What we know about Tim McCormack, pilot killed in helicopter crash in Manhattan

MIDTOWN, Manhattan (WABC) -- Friends of the pilot who was killed when his helicopter crashed into a Midtown Manhattan skyscraper are convinced he deliberately aimed for that rooftop to keep others safe.

The real estate company that used the helicopter confirmed Monday that the pilot was 58-year-old Tim McCormack, of Clinton Corners, New York.

American Continental Properties said McCormack had flown for the company for the past five years. It said in a statement that "our hearts are with his family and friends."

He was also the brother of Dutchess County Republican Chairman Mike McCormack. New York GOP Chairman Ed Cox and incoming Chairman Nick Langworthy issued the following joint statement:

"We were deeply saddened to learn the pilot who was killed in yesterday's horrific helicopter crash, Tim McCormack, was the brother to our beloved Dutchess County Republican Chairman Mike McCormack. Tim's life was cut way too short, but it's clear he lived his last moments just as he did every day, committed to protecting others. On behalf of the entire NYGOP, we offer our deepest condolences and prayers to the McCormack family."

FAA records said he had been certified in 2004 to fly helicopters and single-engine airplanes. He was certified as a flight instructor last year.

Authorities say the helicopter was being used for executive travel, flying in rain and heavy clouds when it hit AXA Equitable building at 787 Seventh Avenue.

"He was a very competent, well-liked, respected individual who I think did his best in a bad situation and in the last moment may well have moved to spare the people on the ground," said Paul Dudley, manager of the Linden airport where the helicopter was based.

He said McCormack was a highly experienced pilot.

"He was no kid," Dudley said. "He was a veteran helicopter pilot in this area. Something had to overwhelm him, mechanical or weather."

Dudley, also an experienced pilot, said McCormack probably chose that building not because it was tallest, but because the large roof would contain the debris.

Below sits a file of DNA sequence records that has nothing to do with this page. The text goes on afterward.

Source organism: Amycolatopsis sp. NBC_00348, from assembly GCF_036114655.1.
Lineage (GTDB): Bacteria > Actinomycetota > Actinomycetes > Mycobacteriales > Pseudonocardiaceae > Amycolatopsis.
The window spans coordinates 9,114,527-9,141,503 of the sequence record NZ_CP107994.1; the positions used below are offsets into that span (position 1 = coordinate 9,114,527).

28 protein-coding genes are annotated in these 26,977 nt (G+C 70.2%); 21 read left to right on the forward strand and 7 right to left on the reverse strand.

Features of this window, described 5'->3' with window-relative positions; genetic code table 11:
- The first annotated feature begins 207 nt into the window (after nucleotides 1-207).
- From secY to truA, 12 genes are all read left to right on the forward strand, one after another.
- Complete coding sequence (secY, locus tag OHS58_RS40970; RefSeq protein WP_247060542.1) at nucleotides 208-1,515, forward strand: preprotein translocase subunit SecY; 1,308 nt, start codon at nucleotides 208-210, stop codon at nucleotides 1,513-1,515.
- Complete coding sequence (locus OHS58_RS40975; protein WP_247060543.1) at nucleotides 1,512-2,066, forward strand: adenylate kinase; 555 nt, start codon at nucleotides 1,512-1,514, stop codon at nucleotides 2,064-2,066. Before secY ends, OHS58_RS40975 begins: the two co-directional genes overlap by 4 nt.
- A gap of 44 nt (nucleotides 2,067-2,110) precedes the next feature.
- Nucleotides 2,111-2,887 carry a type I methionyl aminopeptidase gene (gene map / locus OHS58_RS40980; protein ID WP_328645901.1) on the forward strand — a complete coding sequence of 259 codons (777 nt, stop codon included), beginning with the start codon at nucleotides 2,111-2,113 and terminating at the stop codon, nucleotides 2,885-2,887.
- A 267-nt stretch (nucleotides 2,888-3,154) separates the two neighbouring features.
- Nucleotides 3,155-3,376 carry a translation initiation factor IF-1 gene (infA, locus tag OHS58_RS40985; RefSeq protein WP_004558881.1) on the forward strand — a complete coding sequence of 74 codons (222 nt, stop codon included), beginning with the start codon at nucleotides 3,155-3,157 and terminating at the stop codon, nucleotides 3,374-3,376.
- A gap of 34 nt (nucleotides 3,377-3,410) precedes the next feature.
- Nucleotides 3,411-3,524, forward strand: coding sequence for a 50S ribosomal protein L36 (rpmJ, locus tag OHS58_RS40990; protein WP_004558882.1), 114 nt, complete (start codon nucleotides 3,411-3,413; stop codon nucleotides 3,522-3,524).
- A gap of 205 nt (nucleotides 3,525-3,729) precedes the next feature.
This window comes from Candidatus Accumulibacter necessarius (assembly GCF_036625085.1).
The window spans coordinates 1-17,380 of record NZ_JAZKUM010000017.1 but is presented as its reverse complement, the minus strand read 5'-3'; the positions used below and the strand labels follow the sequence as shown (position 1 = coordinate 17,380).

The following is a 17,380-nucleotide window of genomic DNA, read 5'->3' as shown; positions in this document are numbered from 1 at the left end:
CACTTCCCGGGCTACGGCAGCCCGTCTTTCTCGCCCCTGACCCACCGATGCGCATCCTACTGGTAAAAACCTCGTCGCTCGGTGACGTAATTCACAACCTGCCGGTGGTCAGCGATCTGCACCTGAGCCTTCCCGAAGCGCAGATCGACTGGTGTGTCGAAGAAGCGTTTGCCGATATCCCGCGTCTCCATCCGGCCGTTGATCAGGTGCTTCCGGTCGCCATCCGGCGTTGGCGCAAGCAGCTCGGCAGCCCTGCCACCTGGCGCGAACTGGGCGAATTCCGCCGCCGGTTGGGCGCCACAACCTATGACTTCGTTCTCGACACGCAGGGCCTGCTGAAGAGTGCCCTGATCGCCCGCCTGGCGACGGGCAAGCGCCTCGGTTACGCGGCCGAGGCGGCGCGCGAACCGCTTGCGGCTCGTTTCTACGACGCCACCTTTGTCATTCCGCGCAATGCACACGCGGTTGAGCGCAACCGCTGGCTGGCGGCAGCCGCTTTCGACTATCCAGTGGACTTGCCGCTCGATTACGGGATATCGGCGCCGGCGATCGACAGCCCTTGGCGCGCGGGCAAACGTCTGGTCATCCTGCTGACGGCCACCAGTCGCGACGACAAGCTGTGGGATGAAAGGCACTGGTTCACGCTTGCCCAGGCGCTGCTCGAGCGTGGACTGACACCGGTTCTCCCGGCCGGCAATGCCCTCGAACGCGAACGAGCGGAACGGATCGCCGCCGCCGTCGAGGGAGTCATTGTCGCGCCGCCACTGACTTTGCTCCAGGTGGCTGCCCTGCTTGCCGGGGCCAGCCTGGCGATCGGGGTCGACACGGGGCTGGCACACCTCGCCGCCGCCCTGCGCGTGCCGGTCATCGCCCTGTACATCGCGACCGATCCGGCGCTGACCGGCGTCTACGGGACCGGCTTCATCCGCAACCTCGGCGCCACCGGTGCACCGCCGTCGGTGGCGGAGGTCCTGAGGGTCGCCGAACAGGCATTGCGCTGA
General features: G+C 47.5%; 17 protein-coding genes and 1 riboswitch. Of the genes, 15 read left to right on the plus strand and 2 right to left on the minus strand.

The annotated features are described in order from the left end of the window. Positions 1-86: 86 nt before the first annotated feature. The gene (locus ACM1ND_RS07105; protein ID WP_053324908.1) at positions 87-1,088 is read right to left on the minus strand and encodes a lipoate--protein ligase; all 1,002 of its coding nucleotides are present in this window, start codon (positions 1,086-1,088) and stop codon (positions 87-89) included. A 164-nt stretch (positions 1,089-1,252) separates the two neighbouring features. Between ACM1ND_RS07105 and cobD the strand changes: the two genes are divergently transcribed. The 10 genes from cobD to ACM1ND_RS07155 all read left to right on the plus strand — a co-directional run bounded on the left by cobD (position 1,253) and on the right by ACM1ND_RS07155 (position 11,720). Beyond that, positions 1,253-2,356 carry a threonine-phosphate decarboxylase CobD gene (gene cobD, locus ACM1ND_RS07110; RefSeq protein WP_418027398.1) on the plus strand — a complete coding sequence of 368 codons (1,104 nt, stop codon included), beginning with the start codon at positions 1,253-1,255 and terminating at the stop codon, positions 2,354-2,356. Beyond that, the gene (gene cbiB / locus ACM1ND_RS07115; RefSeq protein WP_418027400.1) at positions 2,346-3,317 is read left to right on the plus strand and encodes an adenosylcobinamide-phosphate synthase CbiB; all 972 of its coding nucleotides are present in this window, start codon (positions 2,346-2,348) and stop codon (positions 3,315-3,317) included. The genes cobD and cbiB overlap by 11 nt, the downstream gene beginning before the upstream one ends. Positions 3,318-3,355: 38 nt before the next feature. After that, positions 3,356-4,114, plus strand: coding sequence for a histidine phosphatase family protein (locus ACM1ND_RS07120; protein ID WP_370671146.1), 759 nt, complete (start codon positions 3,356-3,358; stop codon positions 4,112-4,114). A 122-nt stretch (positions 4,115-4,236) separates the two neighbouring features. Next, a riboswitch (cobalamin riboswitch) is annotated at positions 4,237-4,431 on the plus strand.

"Remember, he didn't crash into it sideways, he came down on top of it, at least that's what we know so far," Dudley said. "So I think in his last moments, he did what he could to make the best of it and not make it a bigger tragedy."

McCormack had been a professional pilot since the early 2000s, and Eyewitness News first met him in 2014 after the windshield of another chopper he was flying shattered during a mid-air bird strike.

There were passengers on board that day, and McCormack was able to wrest control of the helicopter and land it safely.

"It was pretty much like an explosion going off in your cockpit, a little bit of a pandemonium kind of thing, you know, you have to gather yourself and we headed over to 30th Street," McCormack said at the time.

FULL: 2014 interview with pilot killed in NYC helicopter crash
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Lucy Yang interviews Tim McCormack, the pilot killed when his helicopter crashed in Times Square, in 2014.

No one else was on board the helicopter that crashed Monday.

McCormack served as a volunteer for the East Clinton Fire District in Dutchess County for about 25 years, 10 of them as a chief.

"Chief McCormack was extremely respected by not only the members of the department, but throughout the county of Dutchess and all fire services therein," East Clinton Fire Chief Don Estes said. "Tim will be exceptionally missed by his department members, not only for his leadership but his wonderful sense of humor."

Flags were lowered to half-staff and buntings were on display at the firehouse following his death.

Fellow firefighters honored McCormack and his years of service at a vigil Tuesday night.

(The Associated Press contributed to this report.)

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